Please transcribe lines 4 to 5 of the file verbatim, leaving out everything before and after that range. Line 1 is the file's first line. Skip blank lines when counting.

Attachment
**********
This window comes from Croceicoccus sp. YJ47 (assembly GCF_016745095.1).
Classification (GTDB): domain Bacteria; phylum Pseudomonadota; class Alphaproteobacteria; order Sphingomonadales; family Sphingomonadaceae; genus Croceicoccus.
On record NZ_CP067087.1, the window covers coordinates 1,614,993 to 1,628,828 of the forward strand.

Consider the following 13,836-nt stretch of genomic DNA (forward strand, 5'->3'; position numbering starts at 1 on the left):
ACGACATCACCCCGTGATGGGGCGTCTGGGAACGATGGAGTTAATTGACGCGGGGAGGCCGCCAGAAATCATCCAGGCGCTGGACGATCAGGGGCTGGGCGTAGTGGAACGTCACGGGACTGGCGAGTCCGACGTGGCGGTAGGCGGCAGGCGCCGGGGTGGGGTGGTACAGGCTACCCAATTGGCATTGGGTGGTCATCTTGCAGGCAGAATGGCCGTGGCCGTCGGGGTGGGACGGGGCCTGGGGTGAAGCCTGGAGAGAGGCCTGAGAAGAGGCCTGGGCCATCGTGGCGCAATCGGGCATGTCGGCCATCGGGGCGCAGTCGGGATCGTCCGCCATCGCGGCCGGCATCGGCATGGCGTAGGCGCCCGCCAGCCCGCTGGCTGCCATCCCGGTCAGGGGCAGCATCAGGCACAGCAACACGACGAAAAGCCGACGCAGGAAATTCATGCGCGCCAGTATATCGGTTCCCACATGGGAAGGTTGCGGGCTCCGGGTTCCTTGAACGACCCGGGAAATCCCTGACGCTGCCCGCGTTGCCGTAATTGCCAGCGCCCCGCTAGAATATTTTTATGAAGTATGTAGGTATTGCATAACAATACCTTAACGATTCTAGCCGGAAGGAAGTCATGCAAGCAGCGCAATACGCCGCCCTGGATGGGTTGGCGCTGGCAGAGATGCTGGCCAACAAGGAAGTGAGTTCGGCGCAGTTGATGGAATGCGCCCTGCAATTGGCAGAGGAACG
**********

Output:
Consider the following 13,836-nt stretch of genomic DNA (forward strand, 5'->3'; position numbering starts at 1 on the left):
ACGACATCACCCCGTGATGGGGCGTCTGGGAACGATGGAGTTAATTGACGCGGGGAGGCCGCCAGAAATCATCCAGGCGCTGGACGATCAGGGGCTGGGCGTAGTGGAACGTCACGGGACTGGCGAGTCCGACGTGGCGGTAGGCGGCAGGCGCCGGGGTGGGGTGGTACAGGCTACCCAATTGGCATTGGGTGGTCATCTTGCAGGCAGAATGGCCGTGGCCGTCGGGGTGGGACGGGGCCTGGGGTGAAGCCTGGAGAGAGGCCTGAGAAGAGGCCTGGGCCATCGTGGCGCAATCGGGCATGTCGGCCATCGGGGCGCAGTCGGGATCGTCCGCCATCGCGGCCGGCATCGGCATGGCGTAGGCGCCCGCCAGCCCGCTGGCTGCCATCCCGGTCAGGGGCAGCATCAGGCACAGCAACACGACGAAAAGCCGACGCAGGAAATTCATGCGCGCCAGTATATCGGTTCCCACATGGGAAGGTTGCGGGCTCCGGGTTCCTTGAACGACCCGGGAAATCCCTGACGCTGCCCGCGTTGCCGTAATTGCCAGCGCCCCGCTAGAATATTTTTATGAAGTATGTAGGTATTGCATAACAATACCTTAACGATTCTAGCCGGAAGGAAGTCATGCAAGCAGCGCAATACGCCGCCCTGGATGGGTTGGCGCTGGCAGAGATGCTGGCCAACAAGGAAGTGAGTTCGGCGCAGTTGATGGAATGCGCCCTGCAATTGGCAGAGGAACG